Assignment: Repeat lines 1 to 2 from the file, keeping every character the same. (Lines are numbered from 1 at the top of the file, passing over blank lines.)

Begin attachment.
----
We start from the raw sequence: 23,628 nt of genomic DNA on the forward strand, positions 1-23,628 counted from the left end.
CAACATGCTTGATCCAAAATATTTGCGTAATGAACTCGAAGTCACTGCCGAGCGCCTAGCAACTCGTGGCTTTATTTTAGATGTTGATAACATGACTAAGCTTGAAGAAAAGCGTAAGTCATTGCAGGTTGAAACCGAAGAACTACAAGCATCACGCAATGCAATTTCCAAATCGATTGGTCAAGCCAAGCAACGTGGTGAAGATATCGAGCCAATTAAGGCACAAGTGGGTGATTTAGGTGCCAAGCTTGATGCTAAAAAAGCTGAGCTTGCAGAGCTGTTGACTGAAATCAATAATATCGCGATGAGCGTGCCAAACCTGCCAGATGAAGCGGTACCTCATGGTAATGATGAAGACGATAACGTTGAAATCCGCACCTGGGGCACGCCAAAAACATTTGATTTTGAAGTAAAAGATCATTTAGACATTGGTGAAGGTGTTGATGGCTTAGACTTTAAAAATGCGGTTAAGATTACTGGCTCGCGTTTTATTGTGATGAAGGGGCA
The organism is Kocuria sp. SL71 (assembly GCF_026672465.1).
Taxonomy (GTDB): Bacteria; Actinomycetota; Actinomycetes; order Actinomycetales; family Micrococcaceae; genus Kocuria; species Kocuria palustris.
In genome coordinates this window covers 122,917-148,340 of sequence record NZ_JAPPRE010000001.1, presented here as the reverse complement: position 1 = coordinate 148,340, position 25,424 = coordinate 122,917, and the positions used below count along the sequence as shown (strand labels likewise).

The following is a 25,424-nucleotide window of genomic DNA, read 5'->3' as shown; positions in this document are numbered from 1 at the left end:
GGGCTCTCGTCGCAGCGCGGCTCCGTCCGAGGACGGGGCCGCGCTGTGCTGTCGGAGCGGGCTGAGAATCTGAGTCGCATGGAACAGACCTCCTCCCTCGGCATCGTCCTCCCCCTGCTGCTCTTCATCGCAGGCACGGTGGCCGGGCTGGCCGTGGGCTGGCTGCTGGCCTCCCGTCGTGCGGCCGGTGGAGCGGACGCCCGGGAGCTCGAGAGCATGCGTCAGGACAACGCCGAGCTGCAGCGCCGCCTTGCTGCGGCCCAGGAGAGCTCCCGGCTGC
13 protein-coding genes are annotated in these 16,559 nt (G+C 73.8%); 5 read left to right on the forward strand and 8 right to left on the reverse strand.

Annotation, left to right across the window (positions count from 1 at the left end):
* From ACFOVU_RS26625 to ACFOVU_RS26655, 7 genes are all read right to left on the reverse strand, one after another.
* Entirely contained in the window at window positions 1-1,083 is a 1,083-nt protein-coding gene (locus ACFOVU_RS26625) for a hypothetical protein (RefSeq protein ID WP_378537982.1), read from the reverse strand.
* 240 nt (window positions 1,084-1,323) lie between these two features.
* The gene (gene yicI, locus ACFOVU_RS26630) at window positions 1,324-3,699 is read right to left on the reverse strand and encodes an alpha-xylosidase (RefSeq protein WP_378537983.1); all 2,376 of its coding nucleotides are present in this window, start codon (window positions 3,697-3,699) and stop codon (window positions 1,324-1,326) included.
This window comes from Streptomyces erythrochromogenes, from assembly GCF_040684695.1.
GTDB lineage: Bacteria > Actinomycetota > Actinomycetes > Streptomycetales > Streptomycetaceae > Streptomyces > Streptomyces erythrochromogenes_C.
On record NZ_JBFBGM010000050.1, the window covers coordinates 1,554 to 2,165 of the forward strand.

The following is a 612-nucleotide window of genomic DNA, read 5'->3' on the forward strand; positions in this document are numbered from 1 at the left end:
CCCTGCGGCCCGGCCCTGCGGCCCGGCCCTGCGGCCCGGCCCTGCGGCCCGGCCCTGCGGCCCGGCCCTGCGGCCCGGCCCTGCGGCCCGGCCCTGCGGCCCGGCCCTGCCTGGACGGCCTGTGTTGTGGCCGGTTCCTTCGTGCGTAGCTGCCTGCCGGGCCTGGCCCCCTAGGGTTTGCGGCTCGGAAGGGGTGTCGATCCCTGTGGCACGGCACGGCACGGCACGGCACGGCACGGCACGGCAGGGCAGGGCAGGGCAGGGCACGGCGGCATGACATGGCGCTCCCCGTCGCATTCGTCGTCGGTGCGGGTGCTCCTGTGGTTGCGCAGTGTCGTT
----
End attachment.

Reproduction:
We start from the raw sequence: 23,628 nt of genomic DNA on the forward strand, positions 1-23,628 counted from the left end.
CAACATGCTTGATCCAAAATATTTGCGTAATGAACTCGAAGTCACTGCCGAGCGCCTAGCAACTCGTGGCTTTATTTTAGATGTTGATAACATGACTAAGCTTGAAGAAAAGCGTAAGTCATTGCAGGTTGAAACCGAAGAACTACAAGCATCACGCAATGCAATTTCCAAATCGATTGGTCAAGCCAAGCAACGTGGTGAAGATATCGAGCCAATTAAGGCACAAGTGGGTGATTTAGGTGCCAAGCTTGATGCTAAAAAAGCTGAGCTTGCAGAGCTGTTGACTGAAATCAATAATATCGCGATGAGCGTGCCAAACCTGCCAGATGAAGCGGTACCTCATGGTAATGATGAAGACGATAACGTTGAAATCCGCACCTGGGGCACGCCAAAAACATTTGATTTTGAAGTAAAAGATCATTTAGACATTGGTGAAGGTGTTGATGGCTTAGACTTTAAAAATGCGGTTAAGATTACTGGCTCGCGTTTTATTGTGATGAAGGGGCA